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A, B and C are to fight a three-cornered pistol duel. All know that A's chance of hitting his target is 0.3, C's is 0.5, and B never misses. They are to fire at their choice of target in succession in the order A, B, C, cyclically (but a hit man loses further turns and is no longer shot at) until only one man is left unit. What should A's strategy be?This is problem 20 in Mosteller's book, and it also appears (with an almost identical solution) in Larsen & Marx "An Introduction to Probability and Its Applications".

Mosteller's solution:

A is naturally not feeling cheery about this enterprise. Having the first shot he sees that, if he hits C, B will then surely hit him, and so he is not going to shoot at C. If he shoots at B and misses him, then B clearly shoots the more dangerous C first, and A gets one shot at B with probability 0.3 of succeeding. If he misses this time, the less said the better. On the other hand, suppose A hits B. Then C and A shoot alternately until one hits. A's chance of winning is \( (.5)(.3) + (.5)^2(.7)(.3) + (.5)^3(.7)^2(.3) + \ldots\) . Each term corresponds to a sequence of misses by both C and A ending with a final hit by A. Summing the geometric series we get ... \(3/13 < 3/10\). Thus hitting B and finishing off with C has less probability of winning for A than just missing the first shot. So A fires his first shot into the ground and then tries to hit B with his next shot. C is out of luck.Is this right? What if B were to follow A's example and fire into the ground? What if all three were to keep firing into the ground? That this type of an outcome isn't unreasonable for certain sets of shot accuracy probabilities can be illustrated by considering the case where A's accuracy is 0.98, B's accuracy is 1.0 and C's accuracy is 0.99. Mosteller's argument is equally applicable in this case, but if B shoots C after A deliberately misses he'll be shot by A with probability 0.98. Is that reasonable?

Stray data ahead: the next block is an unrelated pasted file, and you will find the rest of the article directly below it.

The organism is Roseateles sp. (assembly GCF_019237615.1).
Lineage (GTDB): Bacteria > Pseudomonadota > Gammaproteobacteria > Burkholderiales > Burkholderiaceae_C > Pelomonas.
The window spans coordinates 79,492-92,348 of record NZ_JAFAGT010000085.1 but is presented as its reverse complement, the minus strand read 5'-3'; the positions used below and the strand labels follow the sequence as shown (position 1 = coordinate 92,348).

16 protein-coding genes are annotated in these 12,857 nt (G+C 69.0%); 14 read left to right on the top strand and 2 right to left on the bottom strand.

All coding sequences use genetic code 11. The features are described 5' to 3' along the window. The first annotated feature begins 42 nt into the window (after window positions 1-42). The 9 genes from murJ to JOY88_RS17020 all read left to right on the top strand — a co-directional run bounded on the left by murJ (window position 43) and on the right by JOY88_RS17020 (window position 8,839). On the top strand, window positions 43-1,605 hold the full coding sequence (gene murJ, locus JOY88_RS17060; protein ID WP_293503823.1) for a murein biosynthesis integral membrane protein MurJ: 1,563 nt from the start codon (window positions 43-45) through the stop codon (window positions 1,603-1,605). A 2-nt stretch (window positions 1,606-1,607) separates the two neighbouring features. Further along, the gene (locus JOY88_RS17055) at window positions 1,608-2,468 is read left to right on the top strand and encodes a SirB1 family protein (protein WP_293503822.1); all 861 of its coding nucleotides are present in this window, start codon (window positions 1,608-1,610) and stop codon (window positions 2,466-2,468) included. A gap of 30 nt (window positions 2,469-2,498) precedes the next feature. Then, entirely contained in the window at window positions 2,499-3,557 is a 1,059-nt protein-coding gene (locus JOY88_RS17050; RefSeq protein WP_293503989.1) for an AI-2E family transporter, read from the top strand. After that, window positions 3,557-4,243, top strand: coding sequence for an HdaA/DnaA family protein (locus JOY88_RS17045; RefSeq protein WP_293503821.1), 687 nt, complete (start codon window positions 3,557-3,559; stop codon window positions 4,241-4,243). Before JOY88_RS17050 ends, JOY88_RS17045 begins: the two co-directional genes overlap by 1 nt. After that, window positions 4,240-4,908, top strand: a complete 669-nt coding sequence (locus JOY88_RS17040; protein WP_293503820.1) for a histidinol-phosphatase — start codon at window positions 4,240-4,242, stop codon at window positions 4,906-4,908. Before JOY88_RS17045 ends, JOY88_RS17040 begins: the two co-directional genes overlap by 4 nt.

Under the assumption that deliberately missing is allowed, there are \(2^3-1=7\) possible outcomes - each participant can be shot or not shot, and there must be at least one participant not shot. The lack of clarity for what the ideal strategies are for A, B and C in the general case arises from the utility of 2- or 3-way ties to each of the participants being undefined.

In the next article I'll analyze 2-way duels where deliberate missing is allowed by using such fully-defined utility functions. These results will be used in a third article on 3-way duels (truels); in particular, I'll re-examine Mosteller's solution.

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